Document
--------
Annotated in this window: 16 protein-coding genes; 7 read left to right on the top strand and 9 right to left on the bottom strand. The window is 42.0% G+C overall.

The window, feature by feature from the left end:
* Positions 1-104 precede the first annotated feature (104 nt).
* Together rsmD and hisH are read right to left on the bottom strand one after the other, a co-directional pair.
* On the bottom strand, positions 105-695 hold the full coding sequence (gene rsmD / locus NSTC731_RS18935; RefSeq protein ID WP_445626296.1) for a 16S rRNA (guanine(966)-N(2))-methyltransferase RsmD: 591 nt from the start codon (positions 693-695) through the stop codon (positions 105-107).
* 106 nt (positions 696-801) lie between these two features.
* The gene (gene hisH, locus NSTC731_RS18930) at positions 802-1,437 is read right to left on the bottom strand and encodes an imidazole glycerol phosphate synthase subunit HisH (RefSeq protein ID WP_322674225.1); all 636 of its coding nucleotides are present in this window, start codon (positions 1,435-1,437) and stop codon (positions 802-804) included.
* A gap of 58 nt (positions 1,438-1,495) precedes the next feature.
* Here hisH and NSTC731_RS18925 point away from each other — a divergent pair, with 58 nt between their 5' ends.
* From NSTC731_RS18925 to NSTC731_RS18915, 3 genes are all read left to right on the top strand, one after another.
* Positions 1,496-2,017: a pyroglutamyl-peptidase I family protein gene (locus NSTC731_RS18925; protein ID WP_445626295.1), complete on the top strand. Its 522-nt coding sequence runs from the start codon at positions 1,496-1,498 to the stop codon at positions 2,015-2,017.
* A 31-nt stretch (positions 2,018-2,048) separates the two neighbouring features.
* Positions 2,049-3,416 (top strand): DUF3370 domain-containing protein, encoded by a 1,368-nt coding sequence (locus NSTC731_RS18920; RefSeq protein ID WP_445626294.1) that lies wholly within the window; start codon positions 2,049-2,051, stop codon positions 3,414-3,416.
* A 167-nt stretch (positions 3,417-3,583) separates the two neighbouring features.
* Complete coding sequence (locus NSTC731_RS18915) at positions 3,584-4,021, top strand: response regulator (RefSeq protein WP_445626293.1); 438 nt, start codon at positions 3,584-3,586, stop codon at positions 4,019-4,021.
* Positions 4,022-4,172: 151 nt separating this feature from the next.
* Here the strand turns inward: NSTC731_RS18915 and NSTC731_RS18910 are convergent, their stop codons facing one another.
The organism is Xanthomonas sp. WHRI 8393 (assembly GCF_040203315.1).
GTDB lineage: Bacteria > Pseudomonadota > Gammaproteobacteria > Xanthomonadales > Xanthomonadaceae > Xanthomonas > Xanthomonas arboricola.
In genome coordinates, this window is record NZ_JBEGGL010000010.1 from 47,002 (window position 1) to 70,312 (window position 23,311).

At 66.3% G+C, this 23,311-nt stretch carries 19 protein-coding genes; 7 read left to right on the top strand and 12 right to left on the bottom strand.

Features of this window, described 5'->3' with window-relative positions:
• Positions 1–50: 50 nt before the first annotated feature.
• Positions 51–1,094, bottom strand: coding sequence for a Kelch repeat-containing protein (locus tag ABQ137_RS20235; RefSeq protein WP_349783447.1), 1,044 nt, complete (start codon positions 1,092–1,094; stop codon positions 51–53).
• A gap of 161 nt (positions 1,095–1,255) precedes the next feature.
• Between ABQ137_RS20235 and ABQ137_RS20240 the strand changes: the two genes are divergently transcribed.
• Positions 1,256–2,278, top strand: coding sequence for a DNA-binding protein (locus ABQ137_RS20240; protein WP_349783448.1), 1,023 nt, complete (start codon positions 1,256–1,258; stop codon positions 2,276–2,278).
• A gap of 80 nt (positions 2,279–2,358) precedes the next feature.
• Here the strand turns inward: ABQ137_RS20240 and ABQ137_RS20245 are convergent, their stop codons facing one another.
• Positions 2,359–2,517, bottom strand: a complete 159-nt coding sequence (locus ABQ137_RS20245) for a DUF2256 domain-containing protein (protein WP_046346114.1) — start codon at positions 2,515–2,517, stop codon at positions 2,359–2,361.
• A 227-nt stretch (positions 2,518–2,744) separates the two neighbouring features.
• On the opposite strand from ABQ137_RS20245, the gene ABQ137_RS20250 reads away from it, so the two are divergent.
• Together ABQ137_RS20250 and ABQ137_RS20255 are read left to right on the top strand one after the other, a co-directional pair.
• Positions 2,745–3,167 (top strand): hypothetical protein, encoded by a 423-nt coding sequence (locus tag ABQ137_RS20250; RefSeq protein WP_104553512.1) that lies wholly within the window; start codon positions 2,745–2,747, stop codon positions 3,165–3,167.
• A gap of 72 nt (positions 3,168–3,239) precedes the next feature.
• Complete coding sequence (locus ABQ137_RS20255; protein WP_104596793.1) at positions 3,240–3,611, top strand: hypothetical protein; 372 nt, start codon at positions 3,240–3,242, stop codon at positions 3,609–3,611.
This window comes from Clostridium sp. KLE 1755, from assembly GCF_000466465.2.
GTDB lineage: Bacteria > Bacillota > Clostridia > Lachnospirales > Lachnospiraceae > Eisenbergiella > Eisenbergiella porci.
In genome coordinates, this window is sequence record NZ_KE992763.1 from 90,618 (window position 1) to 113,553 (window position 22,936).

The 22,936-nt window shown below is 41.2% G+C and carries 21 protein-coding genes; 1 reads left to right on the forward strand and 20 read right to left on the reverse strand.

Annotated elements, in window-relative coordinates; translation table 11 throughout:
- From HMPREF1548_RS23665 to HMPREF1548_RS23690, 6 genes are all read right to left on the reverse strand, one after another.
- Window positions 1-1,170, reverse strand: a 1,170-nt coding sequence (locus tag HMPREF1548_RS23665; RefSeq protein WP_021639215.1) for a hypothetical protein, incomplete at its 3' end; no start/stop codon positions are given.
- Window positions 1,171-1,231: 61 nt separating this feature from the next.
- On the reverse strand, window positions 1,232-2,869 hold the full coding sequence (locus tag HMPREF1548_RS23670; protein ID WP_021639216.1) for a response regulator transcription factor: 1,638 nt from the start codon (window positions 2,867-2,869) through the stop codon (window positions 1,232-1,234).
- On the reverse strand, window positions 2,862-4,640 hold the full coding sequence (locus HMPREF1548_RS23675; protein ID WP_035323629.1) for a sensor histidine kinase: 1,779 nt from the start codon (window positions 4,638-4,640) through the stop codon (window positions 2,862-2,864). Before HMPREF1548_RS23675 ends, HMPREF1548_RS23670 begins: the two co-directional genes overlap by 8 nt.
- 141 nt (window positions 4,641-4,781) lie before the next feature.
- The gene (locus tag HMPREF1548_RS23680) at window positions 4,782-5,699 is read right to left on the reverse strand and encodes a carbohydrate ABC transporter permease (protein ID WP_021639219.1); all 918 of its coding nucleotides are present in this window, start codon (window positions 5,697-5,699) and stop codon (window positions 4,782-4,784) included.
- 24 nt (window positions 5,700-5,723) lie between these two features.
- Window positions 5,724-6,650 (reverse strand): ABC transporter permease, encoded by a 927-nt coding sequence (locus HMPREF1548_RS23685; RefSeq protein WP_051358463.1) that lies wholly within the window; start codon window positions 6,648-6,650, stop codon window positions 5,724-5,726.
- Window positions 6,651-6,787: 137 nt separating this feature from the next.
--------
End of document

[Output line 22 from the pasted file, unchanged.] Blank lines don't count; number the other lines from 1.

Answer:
Features of this window, described 5'->3' with window-relative positions: